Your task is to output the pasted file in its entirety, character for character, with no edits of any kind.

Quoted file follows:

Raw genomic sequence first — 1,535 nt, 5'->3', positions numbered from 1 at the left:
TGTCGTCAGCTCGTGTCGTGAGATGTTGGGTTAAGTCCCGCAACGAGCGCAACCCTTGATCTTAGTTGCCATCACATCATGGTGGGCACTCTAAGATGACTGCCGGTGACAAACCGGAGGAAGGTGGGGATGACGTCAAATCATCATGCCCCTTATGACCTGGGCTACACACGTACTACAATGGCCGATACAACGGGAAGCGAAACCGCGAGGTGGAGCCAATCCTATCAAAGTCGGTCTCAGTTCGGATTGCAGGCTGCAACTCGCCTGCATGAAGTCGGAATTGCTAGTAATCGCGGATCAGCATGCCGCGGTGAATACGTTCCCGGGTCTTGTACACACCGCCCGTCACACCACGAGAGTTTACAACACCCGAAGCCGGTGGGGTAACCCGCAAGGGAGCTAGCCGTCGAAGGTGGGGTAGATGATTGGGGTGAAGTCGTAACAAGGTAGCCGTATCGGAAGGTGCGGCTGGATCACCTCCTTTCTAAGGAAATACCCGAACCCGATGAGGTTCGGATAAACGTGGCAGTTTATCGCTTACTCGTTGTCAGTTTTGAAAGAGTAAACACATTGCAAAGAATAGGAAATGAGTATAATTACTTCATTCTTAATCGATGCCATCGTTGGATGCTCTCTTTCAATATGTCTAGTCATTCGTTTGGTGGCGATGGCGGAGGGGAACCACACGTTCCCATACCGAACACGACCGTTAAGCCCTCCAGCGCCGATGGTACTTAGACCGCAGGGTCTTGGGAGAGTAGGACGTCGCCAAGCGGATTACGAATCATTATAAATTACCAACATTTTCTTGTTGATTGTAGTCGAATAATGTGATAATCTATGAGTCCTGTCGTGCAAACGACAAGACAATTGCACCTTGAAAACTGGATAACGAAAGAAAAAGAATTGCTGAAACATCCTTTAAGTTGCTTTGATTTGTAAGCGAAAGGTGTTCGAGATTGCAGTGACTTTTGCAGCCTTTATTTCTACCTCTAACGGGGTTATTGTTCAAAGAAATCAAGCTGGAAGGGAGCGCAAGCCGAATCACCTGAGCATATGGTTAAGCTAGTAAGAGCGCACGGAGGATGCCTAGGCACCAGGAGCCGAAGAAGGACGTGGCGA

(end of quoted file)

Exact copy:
Raw genomic sequence first — 1,535 nt, 5'->3', positions numbered from 1 at the left:
TGTCGTCAGCTCGTGTCGTGAGATGTTGGGTTAAGTCCCGCAACGAGCGCAACCCTTGATCTTAGTTGCCATCACATCATGGTGGGCACTCTAAGATGACTGCCGGTGACAAACCGGAGGAAGGTGGGGATGACGTCAAATCATCATGCCCCTTATGACCTGGGCTACACACGTACTACAATGGCCGATACAACGGGAAGCGAAACCGCGAGGTGGAGCCAATCCTATCAAAGTCGGTCTCAGTTCGGATTGCAGGCTGCAACTCGCCTGCATGAAGTCGGAATTGCTAGTAATCGCGGATCAGCATGCCGCGGTGAATACGTTCCCGGGTCTTGTACACACCGCCCGTCACACCACGAGAGTTTACAACACCCGAAGCCGGTGGGGTAACCCGCAAGGGAGCTAGCCGTCGAAGGTGGGGTAGATGATTGGGGTGAAGTCGTAACAAGGTAGCCGTATCGGAAGGTGCGGCTGGATCACCTCCTTTCTAAGGAAATACCCGAACCCGATGAGGTTCGGATAAACGTGGCAGTTTATCGCTTACTCGTTGTCAGTTTTGAAAGAGTAAACACATTGCAAAGAATAGGAAATGAGTATAATTACTTCATTCTTAATCGATGCCATCGTTGGATGCTCTCTTTCAATATGTCTAGTCATTCGTTTGGTGGCGATGGCGGAGGGGAACCACACGTTCCCATACCGAACACGACCGTTAAGCCCTCCAGCGCCGATGGTACTTAGACCGCAGGGTCTTGGGAGAGTAGGACGTCGCCAAGCGGATTACGAATCATTATAAATTACCAACATTTTCTTGTTGATTGTAGTCGAATAATGTGATAATCTATGAGTCCTGTCGTGCAAACGACAAGACAATTGCACCTTGAAAACTGGATAACGAAAGAAAAAGAATTGCTGAAACATCCTTTAAGTTGCTTTGATTTGTAAGCGAAAGGTGTTCGAGATTGCAGTGACTTTTGCAGCCTTTATTTCTACCTCTAACGGGGTTATTGTTCAAAGAAATCAAGCTGGAAGGGAGCGCAAGCCGAATCACCTGAGCATATGGTTAAGCTAGTAAGAGCGCACGGAGGATGCCTAGGCACCAGGAGCCGAAGAAGGACGTGGCGA